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Tips and Tricks for Characterizing Shape Memory Alloy Wire: Part 4 – Thermo-mechanical Coupling

Published

Author(s)

Mark A. Iadicola, Christopher B. Churchill, John A. Shaw

Abstract

This is the fourth paper in our series, identifying unusual phenomena and providing recommendations for the thermo- mechanical characterization of shape memory alloy (SMA) wire. This paper (Part 4) investigates thermo-mechanical coupling effects focusing on the superelastic responses of SMA wire. Experiments on the same two NiTi alloys will show how this coupling, as well as the strain localization phenomenon explored in Part 3, combine to form unusual sensitivities to loading rate, thermal conditions, and specimen geometry. It is well known that the response of SMAs is loading-rate dependent. It is somewhat less appreciated that the response is also dependent on the nature of the ambient medium, even at the same loading rate. While conventional materials exhibit viscoelastic (or viscoplastic) rate dependence in certain loading rate regimes, we will show that SMAs are different. Rate dependence in SMAs should be understood in the broader subject of thermo-mechanical coupling, which originates from latent heats of transformation and the dependence of transformation stress on temperature. Five experiments on SM wire are presented to demonstrate typical ambient media (water versus air) and loading rate sensitivities in the superelastic response. Then, five experiments on SE wire in room temperature air across five decades in loading rate show how latent heat interactions between the SMA material and its surroundings lead to loading-rate effects and complex phase front kinetics. As will be shown, this loading rate sensitivity is exacerbated by the localized nature of transformation and the nonuniform, time-dependent temperature fields, causing hyper-sensitive dependence at loading-rates one might normally consider quasi-static for conventional materials.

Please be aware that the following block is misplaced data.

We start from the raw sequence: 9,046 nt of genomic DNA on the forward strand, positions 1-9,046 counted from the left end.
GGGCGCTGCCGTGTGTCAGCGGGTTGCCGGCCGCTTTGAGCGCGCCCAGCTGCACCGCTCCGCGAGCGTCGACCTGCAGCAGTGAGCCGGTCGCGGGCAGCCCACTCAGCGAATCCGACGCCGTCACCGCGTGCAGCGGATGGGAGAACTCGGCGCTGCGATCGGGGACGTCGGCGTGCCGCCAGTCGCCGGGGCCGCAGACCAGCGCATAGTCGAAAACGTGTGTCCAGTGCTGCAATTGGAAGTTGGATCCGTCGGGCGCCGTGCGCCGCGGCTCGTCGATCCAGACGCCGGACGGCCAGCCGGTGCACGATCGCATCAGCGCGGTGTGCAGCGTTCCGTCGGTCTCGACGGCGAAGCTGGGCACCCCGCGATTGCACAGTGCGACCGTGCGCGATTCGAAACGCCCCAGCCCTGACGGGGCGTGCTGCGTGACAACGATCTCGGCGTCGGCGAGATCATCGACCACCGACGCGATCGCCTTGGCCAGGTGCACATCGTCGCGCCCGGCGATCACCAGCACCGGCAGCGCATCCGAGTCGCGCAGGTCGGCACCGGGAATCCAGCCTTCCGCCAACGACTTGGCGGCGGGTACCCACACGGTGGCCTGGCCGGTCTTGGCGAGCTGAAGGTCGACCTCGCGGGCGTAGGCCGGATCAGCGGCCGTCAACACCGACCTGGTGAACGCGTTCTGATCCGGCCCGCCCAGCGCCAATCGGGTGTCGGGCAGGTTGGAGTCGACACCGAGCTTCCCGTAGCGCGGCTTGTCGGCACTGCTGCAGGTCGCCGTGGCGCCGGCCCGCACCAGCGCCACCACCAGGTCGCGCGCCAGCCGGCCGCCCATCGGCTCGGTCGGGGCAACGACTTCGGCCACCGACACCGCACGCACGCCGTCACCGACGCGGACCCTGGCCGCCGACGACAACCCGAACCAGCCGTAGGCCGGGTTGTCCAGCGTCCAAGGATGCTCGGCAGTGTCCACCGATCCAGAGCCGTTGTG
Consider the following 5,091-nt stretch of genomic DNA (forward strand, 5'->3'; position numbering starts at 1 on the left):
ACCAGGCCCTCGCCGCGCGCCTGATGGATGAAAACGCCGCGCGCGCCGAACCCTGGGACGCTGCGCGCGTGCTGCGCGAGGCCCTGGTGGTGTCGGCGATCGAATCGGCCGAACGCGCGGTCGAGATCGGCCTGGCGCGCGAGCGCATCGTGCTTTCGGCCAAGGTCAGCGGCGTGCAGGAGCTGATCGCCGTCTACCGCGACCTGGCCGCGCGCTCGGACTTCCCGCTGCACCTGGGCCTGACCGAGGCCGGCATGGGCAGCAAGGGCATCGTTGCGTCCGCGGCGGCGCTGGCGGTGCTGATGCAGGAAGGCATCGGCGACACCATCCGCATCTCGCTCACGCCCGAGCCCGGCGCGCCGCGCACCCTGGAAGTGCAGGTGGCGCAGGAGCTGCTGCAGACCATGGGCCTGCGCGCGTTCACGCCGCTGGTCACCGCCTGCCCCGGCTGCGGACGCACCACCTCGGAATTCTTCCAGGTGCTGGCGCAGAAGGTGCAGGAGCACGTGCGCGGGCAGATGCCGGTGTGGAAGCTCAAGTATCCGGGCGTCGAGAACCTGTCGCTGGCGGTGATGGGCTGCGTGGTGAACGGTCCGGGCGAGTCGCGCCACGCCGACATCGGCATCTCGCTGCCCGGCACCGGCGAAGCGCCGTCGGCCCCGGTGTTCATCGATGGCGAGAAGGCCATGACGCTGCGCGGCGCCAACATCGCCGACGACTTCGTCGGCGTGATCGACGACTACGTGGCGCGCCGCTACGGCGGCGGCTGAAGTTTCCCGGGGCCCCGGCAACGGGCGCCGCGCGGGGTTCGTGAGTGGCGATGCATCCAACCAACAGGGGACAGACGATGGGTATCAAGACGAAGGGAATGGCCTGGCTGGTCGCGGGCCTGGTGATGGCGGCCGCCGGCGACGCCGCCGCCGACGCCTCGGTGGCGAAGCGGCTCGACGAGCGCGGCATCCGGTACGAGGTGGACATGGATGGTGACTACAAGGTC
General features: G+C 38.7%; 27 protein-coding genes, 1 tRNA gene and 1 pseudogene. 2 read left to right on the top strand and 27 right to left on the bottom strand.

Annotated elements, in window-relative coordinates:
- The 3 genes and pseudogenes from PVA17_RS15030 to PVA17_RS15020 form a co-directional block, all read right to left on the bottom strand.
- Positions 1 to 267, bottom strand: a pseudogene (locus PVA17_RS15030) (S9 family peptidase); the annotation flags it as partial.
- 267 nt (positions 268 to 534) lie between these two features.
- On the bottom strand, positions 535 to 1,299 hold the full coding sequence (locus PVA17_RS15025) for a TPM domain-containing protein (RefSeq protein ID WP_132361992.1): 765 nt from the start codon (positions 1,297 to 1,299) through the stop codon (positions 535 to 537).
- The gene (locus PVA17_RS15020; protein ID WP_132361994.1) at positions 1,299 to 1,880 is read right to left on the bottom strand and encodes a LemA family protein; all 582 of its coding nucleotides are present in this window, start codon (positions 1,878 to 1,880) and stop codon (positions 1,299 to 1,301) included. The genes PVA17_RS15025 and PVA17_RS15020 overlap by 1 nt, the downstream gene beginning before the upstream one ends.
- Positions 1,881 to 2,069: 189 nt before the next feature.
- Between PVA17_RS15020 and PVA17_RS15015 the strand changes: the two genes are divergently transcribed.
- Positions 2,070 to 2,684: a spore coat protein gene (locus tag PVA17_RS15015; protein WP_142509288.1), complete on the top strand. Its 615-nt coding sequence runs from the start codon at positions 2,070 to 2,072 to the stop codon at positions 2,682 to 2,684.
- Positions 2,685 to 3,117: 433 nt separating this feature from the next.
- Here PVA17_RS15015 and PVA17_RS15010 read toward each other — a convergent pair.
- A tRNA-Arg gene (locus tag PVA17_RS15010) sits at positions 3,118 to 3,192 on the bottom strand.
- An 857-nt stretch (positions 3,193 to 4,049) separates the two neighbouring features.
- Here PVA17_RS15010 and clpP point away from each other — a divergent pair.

Citation
Experimental Techniques

Keywords

shape memory alloy, Nitinol wire, introduction, thermo-mechanical behavior

Citation

Iadicola, M. , Churchill, C. and Shaw, J. (2011), Tips and Tricks for Characterizing Shape Memory Alloy Wire: Part 4 – Thermo-mechanical Coupling, Experimental Techniques, [online], https://doi.org/10.1111/j.1747-1567.2010.00619.x (Accessed July 19, 2024)

Issues

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Created January 31, 2011, Updated November 10, 2018